Is there a recommended way to manage dynamic versions when a you create a branch for release?
We currently declare all dependencies using particular revisions e.g. ‘ois:serverUtils:1.0’. We have several projects that are treated as libraries and published into Ivy and want to avoid the manual step of updating the build.gradle files in other projects which depend on these types of libraries.
Using dynamic revisions e.g. latest-integration would solve this, however this creates a problem when we create a branch (in Subversion) for a release. For the branches we need to put these dynamic versions back to the particular revisions. Is there any recommended way to do this? I’m thinking I’ll need to write my own script to do this (but haven’t figured out how yet).
What are other people doing to manage dynamic versions when creating branches?
Does Gradle provide any way to handle this? Does anyone know if a repository manager like Artifactory has any features to help with this, or plug-ins in Jenkins?
Yes, this was question I had in my mind when I evaluated Gradle.
I’ve done my own build system years ago with Ant+Ivy. In the main branch, we had some latest.integration or latest.milestone revisions. The system had a command “ant branch” which would create the branch and assign the current static revisions to the ivy.xmls in the branch. It was relatively easy with ivy.xml because it is in xml format. The script basically did an Ivy delivery, which created an ivy.xml with the static revisions, and then did some xml manipulation with XMLTask.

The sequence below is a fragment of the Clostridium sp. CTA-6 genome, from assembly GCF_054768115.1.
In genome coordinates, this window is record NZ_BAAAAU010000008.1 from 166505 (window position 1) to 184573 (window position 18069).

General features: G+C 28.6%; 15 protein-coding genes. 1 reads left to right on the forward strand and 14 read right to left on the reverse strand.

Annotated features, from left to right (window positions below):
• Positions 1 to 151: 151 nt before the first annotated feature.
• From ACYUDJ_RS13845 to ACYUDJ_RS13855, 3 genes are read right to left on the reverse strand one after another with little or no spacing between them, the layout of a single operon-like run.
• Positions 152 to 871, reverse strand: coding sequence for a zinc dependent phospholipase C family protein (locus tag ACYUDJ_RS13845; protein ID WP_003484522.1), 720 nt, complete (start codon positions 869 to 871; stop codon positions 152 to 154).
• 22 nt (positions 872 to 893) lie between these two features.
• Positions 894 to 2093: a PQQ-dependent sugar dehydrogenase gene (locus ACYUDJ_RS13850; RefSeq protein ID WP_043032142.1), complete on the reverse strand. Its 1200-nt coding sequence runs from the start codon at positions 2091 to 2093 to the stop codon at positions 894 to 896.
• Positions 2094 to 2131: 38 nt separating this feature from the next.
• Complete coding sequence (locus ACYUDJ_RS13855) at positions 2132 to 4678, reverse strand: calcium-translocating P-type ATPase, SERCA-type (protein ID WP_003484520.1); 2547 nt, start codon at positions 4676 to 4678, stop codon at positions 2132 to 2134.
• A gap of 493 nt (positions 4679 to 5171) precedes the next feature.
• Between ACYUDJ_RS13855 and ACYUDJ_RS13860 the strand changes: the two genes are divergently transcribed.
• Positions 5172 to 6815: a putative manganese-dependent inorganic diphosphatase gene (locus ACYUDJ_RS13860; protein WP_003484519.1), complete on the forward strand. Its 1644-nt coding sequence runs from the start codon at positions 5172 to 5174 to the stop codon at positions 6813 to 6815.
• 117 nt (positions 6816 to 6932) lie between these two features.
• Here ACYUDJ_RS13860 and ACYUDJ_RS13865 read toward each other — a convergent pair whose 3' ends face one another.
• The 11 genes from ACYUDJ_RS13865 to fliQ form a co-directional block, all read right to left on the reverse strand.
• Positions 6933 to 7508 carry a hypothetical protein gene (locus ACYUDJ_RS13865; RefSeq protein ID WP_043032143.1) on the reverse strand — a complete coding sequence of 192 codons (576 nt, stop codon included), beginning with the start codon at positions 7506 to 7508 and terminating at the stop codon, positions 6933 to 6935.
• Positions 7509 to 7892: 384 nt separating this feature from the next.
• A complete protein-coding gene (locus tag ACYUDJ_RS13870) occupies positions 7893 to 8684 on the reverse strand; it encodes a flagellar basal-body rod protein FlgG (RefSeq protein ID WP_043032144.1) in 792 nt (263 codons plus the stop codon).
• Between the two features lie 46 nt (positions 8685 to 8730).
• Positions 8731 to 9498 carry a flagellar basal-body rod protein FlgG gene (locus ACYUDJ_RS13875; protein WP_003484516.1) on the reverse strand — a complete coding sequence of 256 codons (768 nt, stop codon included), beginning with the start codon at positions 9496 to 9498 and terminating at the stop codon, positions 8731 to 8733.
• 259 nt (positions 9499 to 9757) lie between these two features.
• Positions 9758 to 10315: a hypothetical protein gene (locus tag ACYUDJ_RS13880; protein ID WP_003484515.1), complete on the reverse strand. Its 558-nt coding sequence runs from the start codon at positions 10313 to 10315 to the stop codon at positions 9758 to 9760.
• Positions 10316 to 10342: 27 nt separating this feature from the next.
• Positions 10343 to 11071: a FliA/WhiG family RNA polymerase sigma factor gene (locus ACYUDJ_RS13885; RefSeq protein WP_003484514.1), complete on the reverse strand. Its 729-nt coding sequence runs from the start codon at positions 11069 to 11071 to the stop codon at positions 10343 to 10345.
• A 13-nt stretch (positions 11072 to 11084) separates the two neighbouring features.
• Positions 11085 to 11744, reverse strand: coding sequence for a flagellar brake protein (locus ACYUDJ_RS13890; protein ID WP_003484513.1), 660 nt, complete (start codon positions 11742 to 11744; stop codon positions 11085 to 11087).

I don’t know a general solution for this in Gradle because there are many different ways to set the version in the code.
Another related question is, how would you implement something like Maven’s Versions Plugin in Gradle?
Where do you get the “current static revisions” from? If you can get to them, you can either look them up dynamically from the build script, or externalize version numbers from the build script and change the externalized information.
For the project being published into Ivy (e.g. a shared jar file we are generating), the version is set in the build.gradle file for the project e.g.
version = 1.0
group = "ois" // ivy [organisation] set up
If we update the version e.g. to 1.1 and upload to Ivy, we then manually update any other projects which depend on this jar to use version 1.1.
You might declare the dependencies using version ranges on the release branch, e.g. ‘[1.0, 2)’. We would probably chose this approach for our release branches, instead of using static versions. In our case, after the release, products might also release fixes, so if one uses static versions, again will have to update them whenever corresponding products release a fix.